On March 19, students occupied Taiwan’s legislature to protest President Ma Ying-jeou and his Kuomintang (KMT) government’s handling of the services trade agreement with China (CSSTA). With strong public backing, the protest swelled into what is now known as the Sunflower Movement. The movement won the support of major KMT figures for a compromise that would see the services pact, and any future agreements with China, undergo more thorough—and public—scrutiny. The protest leaders have now announced that they will vacate the legislature on Thursday evening. These dramatic events are forcing a rethink about the very nature of the China-Taiwan relationship. Until now, many observers had taken the magnetic attraction of the Chinese market for Taiwan as a given. After all, China has overtaken Japan as the world’s second-largest economy, and its growth continues to lead the world despite signs of cooling. Taiwan, on the other hand, remains in a prolonged slump. The Economic Cooperation Framework Agreement (ECFA) that both sides of the Taiwan Strait signed in 2010 was therefore seen as the first step toward Taiwan’s economic integration with China. Indeed, things did begin to change on the ground. Tourists from the mainland are now a common sight around Taiwan. And it is widely believed that Beijing uses its vast resources to influence the island’s media and politics. It was not surprising, then, that an observer like John Mearsheimer would invite his readers to say goodbye to Taiwan earlier this year. Nor did it seem unreasonable for South Koreans to fret over China’s manufacturing base combining with Taiwan’s technological know-how. They even coined a portmanteau for this looming threat to their exports—“Chiwan”. So, how to make sense of this mismatch between accepted wisdom and the dramatic events unfolding in Taiwan? To start with, predictions of Taiwan’s steady advance toward integration with China had overlooked the fact that the Taiwanese people were not buying it. The man supposedly leading Taiwan’s rush to China, Ma, has a single-digit approval rating. True, the opposition Democratic Progressive Party (DPP) has struggled to present a unified, credible alternative. But as Michael Cole has highlighted, a powerful and popular bipartisan movement has risen up in reaction to the Ma government. The Sunflower Movement is the product of years of organizing—and anger. It is also important to understand what the protesters are not unhappy about. The protesters, and the Taiwanese in general, are not particularly against trade liberalization. Taiwan’s trade agreements with Singapore and New Zealand passed the legislature without incident. Nor are the Taiwanese opposed to economic engagement with the mainland. Millions of Taiwanese live and work in China, and Taiwanese have invested billions of dollars there. Even the specific economic impact of the services agreement does not seem to be a major issue. Sure, there would be those in Taiwan who would lose out if the agreement comes into effect. But as most Taiwanese are well aware, China is dangling the agreement as a “carrot” to bring Taiwan toward unification, and the services agreement is undoubtedly more favorable than what China would offer other countries. The fact that Beijing aims to leverage the CSSTA to undermine Taiwan’s sovereignty is of course a concern. But it’s doubtful that many Taiwanese see the services pact as the coup de grace to Taiwan’s de facto independence. And it’s arguably better that the leadership in Beijing is sending carrots in Taiwan’s direction to achieve unification as opposed to sticks—or missiles. So fear of China is not the main impulse behind the Sunflower Movement, either. The real driving force that brought the protesters into the legislature and out onto the streets, and the force that has seen the public support the movement so strongly, is the growing conviction that Ma cannot be trusted to act in the best interests of Taiwan’s people. It was the government’s reneging on its promise to submit the pact to proper legislative review—not the mere existence of the pact itself—that spurred the protesters into action. Ma has labeled the protesters and their occupation of the legislature a threat to Taiwan’s democracy. The reality is quite the opposite. The Ma government lacks the popular mandate to unilaterally decide on matters like the CSSTA that have such serious implications for Taiwan’s future. In these circumstances, shutting down the malfunctioning legislature is profoundly democratic. It shows that the Taiwanese cherish their hard-won rights, and is undoubtedly a positive development in Taiwan’s continuing democratization. It is now up to politicians on both sides of the political divide to live up to the reinvigorated expectations of Taiwan’s people. Finally, it needs to be emphasized that this assertion of rights has not come at significant cost to Taiwan’s economy. As even CSSTA boosters acknowledge, the projected economic benefit of the agreement is a mere 0.03 percent of Taiwan’s GDP over 10 years. Fears that the protests have undermined Taiwan’s reputation as a negotiator of free trade agreements are also misguided, as countries interested in negotiating an agreement with Taiwan will appreciate the special context of cross-strait relations. In fact, the Sunflower Movement may well enhance Taiwan’s prosperity. As William Easterly controversially—yet convincingly—argues in his new book, economic development has never progressed beyond a certain point without an expansion of political rights. And it is checks on the power of governments to abuse individual rights that have historically driven economic growth. The Taiwanese have a basic right to a legislature and a government that represents their interests. Ultimately, it is the strengthening of these rights that holds the key to Taiwan’s continued economic growth, not a services trade agreement designed by technocrats, and agreed to behind closed doors. Joel Atkinson is a research fellow at the Institute for Poverty Alleviation and International Development (IPAID) at Yonsei University in South Korea. He is managing editor of the institute’s peer-reviewed journal, JPAID and the author of “Australia and Taiwan” (Brill, 2012).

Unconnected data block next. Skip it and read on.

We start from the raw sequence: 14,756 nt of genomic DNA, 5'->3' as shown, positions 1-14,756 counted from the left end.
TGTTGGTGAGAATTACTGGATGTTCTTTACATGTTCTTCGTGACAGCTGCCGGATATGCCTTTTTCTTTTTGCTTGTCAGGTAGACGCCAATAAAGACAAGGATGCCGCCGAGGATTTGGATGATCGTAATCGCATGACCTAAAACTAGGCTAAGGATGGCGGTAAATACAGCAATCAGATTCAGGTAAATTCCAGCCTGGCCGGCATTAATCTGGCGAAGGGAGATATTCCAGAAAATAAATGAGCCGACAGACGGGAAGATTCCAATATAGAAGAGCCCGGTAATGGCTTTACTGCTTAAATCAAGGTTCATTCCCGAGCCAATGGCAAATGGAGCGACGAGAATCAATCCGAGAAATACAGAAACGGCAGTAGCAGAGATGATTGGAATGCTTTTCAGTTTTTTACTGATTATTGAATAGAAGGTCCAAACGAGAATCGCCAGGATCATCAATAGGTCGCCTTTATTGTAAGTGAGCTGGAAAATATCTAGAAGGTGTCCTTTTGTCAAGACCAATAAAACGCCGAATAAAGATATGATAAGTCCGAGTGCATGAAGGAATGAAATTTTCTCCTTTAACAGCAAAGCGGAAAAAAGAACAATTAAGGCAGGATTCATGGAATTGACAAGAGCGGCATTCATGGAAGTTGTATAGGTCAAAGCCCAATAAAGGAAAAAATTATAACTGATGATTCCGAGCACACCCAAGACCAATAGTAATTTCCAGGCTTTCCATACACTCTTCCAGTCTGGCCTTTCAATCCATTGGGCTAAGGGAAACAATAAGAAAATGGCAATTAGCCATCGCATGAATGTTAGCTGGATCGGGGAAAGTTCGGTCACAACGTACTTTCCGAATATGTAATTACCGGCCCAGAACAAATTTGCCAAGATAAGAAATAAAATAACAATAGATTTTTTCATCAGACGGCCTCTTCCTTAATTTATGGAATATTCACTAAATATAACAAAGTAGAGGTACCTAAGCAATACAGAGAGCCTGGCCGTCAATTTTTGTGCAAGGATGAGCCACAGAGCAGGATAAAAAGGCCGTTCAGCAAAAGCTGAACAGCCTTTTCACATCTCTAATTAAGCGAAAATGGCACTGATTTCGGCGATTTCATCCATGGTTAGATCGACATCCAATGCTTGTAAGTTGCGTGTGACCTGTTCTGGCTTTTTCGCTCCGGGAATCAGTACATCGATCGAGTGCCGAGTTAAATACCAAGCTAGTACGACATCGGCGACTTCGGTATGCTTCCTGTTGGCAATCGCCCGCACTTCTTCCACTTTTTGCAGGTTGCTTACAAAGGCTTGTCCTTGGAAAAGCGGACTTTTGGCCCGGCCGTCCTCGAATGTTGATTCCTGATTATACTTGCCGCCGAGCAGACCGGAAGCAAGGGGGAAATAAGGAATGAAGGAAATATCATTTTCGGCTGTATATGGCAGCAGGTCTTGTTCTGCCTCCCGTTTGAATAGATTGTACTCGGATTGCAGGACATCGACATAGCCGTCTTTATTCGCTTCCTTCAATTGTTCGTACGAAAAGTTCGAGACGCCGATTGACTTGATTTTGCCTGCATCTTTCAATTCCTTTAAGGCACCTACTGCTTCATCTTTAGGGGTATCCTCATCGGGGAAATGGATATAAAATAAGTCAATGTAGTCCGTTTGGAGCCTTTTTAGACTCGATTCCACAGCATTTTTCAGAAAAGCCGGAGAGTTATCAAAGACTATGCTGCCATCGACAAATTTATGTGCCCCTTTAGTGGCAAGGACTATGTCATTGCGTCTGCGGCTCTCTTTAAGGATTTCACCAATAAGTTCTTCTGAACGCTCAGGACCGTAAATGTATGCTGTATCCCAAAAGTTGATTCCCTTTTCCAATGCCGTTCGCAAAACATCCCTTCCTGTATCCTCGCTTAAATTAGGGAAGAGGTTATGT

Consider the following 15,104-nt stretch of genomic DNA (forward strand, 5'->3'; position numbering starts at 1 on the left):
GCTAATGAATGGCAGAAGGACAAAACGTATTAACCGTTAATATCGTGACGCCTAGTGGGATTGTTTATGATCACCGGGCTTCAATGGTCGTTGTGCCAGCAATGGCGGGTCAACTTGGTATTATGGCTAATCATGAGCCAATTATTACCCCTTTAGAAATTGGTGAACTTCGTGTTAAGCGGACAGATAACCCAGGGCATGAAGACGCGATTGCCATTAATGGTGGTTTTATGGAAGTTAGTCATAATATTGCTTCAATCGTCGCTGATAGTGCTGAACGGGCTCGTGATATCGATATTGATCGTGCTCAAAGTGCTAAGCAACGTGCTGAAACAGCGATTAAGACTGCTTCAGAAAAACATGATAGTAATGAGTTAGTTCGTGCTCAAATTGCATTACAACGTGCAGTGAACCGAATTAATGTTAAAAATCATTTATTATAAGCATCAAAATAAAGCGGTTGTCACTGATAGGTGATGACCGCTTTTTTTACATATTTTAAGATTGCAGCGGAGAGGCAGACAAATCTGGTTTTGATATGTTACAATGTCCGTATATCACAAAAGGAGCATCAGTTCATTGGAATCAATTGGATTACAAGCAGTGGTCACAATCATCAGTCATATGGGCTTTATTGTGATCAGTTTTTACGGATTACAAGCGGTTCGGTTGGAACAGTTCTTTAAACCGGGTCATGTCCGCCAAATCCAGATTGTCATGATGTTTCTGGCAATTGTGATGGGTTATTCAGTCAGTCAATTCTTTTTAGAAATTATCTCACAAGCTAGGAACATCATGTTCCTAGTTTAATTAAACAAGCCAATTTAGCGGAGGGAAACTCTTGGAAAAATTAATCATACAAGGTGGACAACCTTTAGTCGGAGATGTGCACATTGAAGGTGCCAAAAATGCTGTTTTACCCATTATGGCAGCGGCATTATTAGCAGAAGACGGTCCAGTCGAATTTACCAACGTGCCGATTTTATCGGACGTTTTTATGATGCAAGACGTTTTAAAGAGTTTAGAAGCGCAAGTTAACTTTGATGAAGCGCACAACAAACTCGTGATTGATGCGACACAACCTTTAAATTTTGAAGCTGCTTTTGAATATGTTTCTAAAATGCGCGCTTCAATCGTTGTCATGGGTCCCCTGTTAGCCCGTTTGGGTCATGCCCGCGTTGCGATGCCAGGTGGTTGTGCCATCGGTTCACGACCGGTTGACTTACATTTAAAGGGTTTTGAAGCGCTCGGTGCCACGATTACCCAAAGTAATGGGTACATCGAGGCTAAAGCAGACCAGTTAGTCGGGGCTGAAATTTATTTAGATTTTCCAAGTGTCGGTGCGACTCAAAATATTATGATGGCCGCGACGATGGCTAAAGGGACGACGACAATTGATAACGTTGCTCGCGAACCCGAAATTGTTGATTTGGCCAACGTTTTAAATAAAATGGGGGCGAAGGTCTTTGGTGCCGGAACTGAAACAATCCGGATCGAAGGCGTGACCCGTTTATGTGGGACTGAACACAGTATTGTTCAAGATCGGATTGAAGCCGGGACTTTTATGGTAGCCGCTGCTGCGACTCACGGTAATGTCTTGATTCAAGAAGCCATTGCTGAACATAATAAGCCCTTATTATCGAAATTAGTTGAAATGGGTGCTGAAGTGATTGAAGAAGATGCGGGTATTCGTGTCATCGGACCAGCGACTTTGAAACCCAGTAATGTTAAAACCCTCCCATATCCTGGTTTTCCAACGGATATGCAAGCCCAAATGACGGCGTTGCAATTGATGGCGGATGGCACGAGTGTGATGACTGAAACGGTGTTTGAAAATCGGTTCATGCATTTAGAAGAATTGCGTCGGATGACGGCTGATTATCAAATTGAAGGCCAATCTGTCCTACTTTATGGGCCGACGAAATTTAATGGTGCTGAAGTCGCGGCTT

Keep reading for free!

Get instant access to the rest of this article by submitting your email address below. You'll also get access to three articles of your choice each month and our free newsletter:

Or, Subscribe now to get full access.

Already a subscriber? Log in here .

What you’ll get with an All-Access subscription to World Politics Review:

A WPR subscription is like no other resource — it’s like having a personal curator and expert analyst of global affairs news. Subscribe now, and you’ll get:

  • Immediate and instant access to the full searchable library of tens of thousands of articles.
  • Daily articles with original analysis, written by leading topic experts, delivered to you every weekday.
  • Regular in-depth articles with deep dives into important issues and countries.
  • The Daily Review email, with our take on the day’s most important news, the latest WPR analysis, what’s on our radar, and more.
  • The Weekly Review email, with quick summaries of the week’s most important coverage, and what’s to come.
  • Completely ad-free reading.

And all of this is available to you when you subscribe today.